- At Monroe and Rosalee’s wedding, the young new Grimm Trubel shows up and inadvertently ruins the ceremony.
Where do they go from that? We’ve pulled together some previews and catch-up trailers from NBC.
Check out these videos to remind you where Grimm left off last season, as well as a look at what to expect from Season Four, after the break:
He is a key character in DC Comics Justice League Dark for a reason. Stress on the word “dark”. He’s Constantine–John Constantine–possibly the least likely character to emerge from the pages of the DCU and make it to the small screen. Yet NBC has pulled out all the stops lately with promotions to get new viewers to check out this new series following Grimm on Friday nights beginning tomorrow.
We’ve collected all the promotional videos here for Constantine so you can judge for yourself whether this new series is one for you. He’s been summed up as “A man struggling with his faith is haunted by the sins of his past but is suddenly thrust into the role of defending humanity from the gathering forces of darkness.” And there’s plenty of horror and gore, as revealed in the recent previews released. Will the suspense grab and retain viewers in this onslaught of DC Comics-based TV shows?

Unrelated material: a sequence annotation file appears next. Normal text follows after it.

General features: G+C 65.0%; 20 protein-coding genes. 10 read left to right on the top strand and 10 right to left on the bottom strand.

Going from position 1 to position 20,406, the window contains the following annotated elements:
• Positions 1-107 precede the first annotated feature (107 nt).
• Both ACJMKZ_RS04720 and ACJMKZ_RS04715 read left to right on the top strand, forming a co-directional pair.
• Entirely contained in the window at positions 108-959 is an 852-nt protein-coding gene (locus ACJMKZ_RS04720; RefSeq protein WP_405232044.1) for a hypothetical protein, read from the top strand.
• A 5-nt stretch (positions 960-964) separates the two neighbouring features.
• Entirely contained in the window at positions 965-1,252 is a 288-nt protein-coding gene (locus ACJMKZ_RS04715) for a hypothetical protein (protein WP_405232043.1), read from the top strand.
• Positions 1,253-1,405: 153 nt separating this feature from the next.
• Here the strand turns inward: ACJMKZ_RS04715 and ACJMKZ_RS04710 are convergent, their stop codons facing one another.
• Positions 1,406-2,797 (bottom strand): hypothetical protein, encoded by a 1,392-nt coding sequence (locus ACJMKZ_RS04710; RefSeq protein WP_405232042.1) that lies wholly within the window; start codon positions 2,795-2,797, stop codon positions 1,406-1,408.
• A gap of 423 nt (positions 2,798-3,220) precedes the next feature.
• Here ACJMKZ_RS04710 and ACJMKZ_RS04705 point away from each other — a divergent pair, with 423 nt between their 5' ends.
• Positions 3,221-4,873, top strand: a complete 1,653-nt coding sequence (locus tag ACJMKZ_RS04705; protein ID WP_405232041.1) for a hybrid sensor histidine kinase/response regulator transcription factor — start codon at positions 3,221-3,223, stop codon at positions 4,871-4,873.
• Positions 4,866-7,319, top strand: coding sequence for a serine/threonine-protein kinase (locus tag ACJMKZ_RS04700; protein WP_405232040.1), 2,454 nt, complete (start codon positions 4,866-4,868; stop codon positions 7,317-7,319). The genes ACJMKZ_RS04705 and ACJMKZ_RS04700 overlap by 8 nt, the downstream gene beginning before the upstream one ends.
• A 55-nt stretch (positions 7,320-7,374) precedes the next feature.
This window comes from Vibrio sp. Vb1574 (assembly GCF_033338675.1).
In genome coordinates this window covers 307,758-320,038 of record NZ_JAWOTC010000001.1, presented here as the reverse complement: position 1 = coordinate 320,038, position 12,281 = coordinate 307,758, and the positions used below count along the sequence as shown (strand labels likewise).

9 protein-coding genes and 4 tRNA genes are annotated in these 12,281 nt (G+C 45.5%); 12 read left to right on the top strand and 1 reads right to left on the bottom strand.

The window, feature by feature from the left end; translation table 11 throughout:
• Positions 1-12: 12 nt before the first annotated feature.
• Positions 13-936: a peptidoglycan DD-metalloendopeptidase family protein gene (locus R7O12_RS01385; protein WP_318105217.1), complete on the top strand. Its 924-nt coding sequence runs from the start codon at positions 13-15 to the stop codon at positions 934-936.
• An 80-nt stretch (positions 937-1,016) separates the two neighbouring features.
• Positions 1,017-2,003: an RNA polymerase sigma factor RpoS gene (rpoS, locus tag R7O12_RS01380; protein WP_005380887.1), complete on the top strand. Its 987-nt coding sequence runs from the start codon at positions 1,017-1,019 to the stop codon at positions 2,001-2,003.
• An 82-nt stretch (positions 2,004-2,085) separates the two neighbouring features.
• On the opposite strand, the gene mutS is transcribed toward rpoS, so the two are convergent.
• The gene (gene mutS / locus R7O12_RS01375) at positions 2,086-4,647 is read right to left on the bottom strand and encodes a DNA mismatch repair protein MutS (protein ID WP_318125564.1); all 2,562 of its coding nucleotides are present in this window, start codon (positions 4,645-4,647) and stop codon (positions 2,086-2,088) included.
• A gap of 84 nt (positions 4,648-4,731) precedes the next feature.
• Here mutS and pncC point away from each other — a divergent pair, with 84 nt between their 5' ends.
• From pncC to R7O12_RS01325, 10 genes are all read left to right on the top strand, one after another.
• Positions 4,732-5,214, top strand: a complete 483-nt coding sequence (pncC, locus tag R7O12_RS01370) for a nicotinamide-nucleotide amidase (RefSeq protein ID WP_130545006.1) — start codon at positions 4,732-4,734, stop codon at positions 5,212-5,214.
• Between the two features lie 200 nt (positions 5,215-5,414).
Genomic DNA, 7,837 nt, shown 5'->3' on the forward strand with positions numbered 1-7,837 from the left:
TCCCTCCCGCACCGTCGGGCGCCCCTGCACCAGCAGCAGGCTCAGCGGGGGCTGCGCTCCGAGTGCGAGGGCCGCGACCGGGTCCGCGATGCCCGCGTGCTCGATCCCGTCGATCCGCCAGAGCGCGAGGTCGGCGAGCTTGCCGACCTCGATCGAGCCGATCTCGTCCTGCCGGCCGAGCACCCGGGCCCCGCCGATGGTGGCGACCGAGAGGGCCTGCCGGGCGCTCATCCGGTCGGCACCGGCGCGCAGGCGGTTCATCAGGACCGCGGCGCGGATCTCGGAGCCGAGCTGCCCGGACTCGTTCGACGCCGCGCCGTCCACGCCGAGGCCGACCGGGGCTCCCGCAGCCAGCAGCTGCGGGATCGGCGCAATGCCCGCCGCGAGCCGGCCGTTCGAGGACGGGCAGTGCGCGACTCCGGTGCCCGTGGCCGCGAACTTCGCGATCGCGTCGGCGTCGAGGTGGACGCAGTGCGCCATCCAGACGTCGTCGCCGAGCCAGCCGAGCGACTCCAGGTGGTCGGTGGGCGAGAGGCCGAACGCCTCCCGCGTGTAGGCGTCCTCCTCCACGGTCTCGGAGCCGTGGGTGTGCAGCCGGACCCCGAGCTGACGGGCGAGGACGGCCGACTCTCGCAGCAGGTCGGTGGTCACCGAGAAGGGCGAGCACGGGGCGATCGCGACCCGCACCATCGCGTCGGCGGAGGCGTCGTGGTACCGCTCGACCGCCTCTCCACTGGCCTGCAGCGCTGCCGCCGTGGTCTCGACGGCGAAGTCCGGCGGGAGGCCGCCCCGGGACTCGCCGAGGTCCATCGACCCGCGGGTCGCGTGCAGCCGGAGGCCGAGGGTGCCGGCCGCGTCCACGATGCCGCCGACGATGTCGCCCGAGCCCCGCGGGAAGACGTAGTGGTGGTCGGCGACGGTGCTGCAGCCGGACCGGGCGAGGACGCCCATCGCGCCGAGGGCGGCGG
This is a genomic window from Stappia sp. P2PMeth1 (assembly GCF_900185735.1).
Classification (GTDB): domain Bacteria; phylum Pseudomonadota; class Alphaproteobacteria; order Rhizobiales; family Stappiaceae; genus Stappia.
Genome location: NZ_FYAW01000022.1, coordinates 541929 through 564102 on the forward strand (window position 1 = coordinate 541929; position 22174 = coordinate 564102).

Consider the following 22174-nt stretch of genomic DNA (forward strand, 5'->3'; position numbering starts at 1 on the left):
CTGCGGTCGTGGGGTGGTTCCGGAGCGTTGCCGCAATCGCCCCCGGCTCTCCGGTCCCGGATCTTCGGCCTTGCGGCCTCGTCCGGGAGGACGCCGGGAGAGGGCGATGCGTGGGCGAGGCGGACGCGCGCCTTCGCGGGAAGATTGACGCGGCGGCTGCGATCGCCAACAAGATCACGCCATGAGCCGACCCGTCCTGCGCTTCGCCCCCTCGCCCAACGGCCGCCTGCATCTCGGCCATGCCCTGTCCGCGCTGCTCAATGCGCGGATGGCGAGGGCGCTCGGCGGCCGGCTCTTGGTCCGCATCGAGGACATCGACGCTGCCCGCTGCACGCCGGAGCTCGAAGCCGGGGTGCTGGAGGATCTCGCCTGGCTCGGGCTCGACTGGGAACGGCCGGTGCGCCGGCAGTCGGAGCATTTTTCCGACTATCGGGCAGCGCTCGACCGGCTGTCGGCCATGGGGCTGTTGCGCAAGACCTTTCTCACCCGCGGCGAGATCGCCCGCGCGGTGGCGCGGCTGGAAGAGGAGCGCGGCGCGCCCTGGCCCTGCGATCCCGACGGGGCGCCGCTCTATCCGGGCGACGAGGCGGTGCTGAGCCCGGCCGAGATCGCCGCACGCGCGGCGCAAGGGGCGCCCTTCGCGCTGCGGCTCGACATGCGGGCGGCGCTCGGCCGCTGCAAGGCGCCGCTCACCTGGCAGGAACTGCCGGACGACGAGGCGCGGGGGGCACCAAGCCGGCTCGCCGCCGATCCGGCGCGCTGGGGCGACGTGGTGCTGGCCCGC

Unlike CW’s successful DCU spin-off TV series Arrow and the new series Flash and Gotham, don’t expect to see lots of familiar genre actors in this series, but plenty of new faces. Star Matt Ryan has shown up before in Criminal Minds-Suspect Behavior as well as stints on Vikings, Torchwood, The Tudors, and one of our faves, the Brit film Layer Cake. And you might recognize Angelica Celaya from her role on the (recently prematurely cancelled!) Dallas. Lost fans will recognize Harold Perrineau here who played Michael on that series.
After the break, check out all the promotional trailers and previews for Constantine:
Earlier than planned, Marvel Entertainment has just released the trailer for the second Avengers movie, Avengers: Age of Ultron. All your favorites are back: Captain America, Hulk, Black Widow, Iron Man, Hawkeye… plus Quicksilver and the Scarlet Witch!
Better yet, we get our first look at borg.com Hall of Fame inductee and living automaton Ultron, who looks great in this first preview for the movie.
After the break, check out the full nearly 2.5 minute-long preview: